Is WikiPedia blocked at your school or library? Are administrators, teachers, and librarians in your school district wary to permit students to use WikiPedia for research purposes because of its dynamic nature?
If that is the case, a conversation about our universal need for media literacy is probably appropriate. WikiPedia is often a great starting point for research about a variety of topics. As educators, we’ve never suggested that students ONLY use a single source for their research. External links at the bottom of WikiPedia articles are often excellent sources for additional information about topics. For the WikiPedia-averse in our school communities, I recommend advocating for WikiPedia use as a starting point for student research.
WikiPedia does include content which is considered inappropriate for students by some communities, however, and this poses an additional challenge for those advocating for open access to WikiPedia on our heavily-censored networks in U.S. schools. How can these issues be addressed and still permit students to have access to WikiPedia’s rich, diverse, up-to-date and in-depth content?
Welcome to this Wikipedia Selection. This 2008/9 Wikipedia DVD Selection is a free, hand-checked, non-commercial selection from Wikipedia, targeted around the UK National Curriculum and useful for much of the English speaking world. It has about 5500 articles (as much as can be fitted on a DVD with good size images) and is about the size of a twenty volume encyclopaedia (34,000 images and 20 million words).
Wikipedia is the free encyclopaedia anyone can edit, and develops accurate content but suffers vandalism. Wikipedia is not necessarily a childsafe environment and has “adult” content. This selection of topics have been carefully chosen, tidied up, and checked for vandalism and suitability (by SOS Children volunteers, whom we gratefully acknowledge). We also gratefully acknowledge the Wikimedia Foundation for their support and their agreement to our use of the Wikipedia logo, and tens of thousands of contributors to Wikipedia who have written and researched the content in the first place, including this year adding content where gaps in the school curriculum were not covered.
The content is available for free download from the SOS Children website or as a 3.5GB free DVD. The content includes a shortened copy of the SOS Children website with details of projects in 123 countries. This selection is also browsable online at http://schools-wikipedia.org/. The content is covered by various disclaimers and licences.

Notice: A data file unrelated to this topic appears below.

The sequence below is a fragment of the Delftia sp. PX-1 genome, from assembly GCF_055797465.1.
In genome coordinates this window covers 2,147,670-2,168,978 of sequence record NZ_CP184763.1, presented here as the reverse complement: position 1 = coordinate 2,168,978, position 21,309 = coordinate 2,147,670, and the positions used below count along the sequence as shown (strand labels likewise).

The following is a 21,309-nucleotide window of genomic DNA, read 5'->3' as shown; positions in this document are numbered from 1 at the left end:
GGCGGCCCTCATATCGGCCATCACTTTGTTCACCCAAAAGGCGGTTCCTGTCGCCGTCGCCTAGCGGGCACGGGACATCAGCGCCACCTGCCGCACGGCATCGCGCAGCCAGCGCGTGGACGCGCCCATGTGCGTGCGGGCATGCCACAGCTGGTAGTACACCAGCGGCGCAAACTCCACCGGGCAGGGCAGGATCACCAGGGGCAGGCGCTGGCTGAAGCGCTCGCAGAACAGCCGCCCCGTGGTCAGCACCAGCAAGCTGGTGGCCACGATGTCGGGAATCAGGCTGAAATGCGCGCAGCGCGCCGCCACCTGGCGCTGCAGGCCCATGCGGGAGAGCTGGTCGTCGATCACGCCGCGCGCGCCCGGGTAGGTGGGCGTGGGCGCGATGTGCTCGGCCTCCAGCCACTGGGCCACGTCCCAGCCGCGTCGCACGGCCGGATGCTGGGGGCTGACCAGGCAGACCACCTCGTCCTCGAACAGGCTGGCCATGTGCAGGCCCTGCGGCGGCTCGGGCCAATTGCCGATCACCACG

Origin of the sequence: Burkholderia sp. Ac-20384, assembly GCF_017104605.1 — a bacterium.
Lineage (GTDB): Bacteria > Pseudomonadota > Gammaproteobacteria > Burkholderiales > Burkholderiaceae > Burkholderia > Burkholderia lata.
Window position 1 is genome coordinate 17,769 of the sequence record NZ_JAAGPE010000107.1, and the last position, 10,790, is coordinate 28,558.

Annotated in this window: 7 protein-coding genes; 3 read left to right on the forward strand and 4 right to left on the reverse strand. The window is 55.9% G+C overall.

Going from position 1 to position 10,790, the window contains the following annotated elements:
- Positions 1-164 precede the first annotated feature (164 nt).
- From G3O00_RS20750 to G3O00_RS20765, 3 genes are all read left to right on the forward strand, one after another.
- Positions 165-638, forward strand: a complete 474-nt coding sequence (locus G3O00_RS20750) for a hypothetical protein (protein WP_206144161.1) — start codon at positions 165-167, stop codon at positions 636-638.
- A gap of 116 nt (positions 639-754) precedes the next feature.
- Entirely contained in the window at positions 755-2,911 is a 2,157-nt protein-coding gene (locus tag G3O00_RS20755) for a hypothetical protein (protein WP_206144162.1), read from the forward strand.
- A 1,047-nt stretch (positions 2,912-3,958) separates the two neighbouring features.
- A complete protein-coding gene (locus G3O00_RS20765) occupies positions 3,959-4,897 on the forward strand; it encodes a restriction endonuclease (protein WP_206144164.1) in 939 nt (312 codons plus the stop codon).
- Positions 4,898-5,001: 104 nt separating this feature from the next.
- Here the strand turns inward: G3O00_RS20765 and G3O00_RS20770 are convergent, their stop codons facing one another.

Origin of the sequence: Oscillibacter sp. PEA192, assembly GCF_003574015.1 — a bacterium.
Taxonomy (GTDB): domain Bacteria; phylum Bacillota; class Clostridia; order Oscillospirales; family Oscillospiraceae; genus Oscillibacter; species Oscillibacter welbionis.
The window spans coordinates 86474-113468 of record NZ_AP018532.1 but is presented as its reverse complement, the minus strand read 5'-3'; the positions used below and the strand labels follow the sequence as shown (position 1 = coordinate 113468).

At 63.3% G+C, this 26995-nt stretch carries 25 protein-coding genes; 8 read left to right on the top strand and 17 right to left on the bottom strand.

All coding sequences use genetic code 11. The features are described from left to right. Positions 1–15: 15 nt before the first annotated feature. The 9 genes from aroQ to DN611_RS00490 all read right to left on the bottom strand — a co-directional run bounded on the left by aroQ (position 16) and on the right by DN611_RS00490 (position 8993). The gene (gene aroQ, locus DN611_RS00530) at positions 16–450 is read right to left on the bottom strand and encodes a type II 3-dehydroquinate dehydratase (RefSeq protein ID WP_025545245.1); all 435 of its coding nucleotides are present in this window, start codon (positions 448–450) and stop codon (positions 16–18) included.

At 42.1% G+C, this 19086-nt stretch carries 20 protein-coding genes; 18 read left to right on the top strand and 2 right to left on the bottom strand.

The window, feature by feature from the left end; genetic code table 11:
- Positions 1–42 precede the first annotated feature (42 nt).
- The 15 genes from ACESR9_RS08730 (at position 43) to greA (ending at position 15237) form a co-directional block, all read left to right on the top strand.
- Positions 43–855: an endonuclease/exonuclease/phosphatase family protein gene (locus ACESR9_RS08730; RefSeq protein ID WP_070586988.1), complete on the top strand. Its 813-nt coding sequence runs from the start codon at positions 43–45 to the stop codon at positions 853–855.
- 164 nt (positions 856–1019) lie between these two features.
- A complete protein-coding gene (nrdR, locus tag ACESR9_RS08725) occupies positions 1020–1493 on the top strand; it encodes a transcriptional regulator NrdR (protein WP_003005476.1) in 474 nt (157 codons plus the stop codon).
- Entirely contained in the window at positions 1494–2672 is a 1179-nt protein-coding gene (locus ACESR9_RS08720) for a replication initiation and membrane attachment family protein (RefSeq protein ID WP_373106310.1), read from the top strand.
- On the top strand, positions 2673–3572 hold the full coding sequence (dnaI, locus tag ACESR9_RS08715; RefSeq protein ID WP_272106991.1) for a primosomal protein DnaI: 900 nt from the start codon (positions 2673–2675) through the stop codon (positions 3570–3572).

We live in an amazing, digitally connected world, where educators who may live down the street or half-a-world away can assist us in providing the learning resources we need in our classrooms and homes today. Take the Wikipedia Selection for schools for a spin by browsing its pictorial subject index or its title word index. If you like what you see and want an offline copy, download one for free thanks to SOS Children UK and the Wikimedia Foundation.
Consider making a donation to SOS Children UK as well as to WikiPedia itself.
Remember to follow Wesley Fryer on Twitter (@wfryer), Facebook and Google+. Also "like" Wesley's Facebook pages for "Speed of Creativity Learning" and his eBook, "Playing with Media." Don't miss Wesley's latest technology integration project, "Mapping Media to the Common Core / Curriculum."
On this day..
- Using Minecraft for Virtual Simulations & Oklahoma Ag in the Classroom - 2011
- Improving Reading, Writing and Critical Thinking Skills with Media - 2011
- Why Veteran's Day is November 11th - 2011
- Video Tributes to Oklahoma and Kansas Military Veterans - 2010
- Digital Citizenship in Libraries: Constructively Leveraging the Power of the Social Web - 2009
- A reminder from Linus about how important personal recognition can be - 2009
- Making the case for a safe, moderated learning community for Oklahoma schools - 2008
- Pleased with Plaxo - 2007
- Astronaut courage and NASA ingenuity shown again - 2007
- Dead and emerging technologies - 2006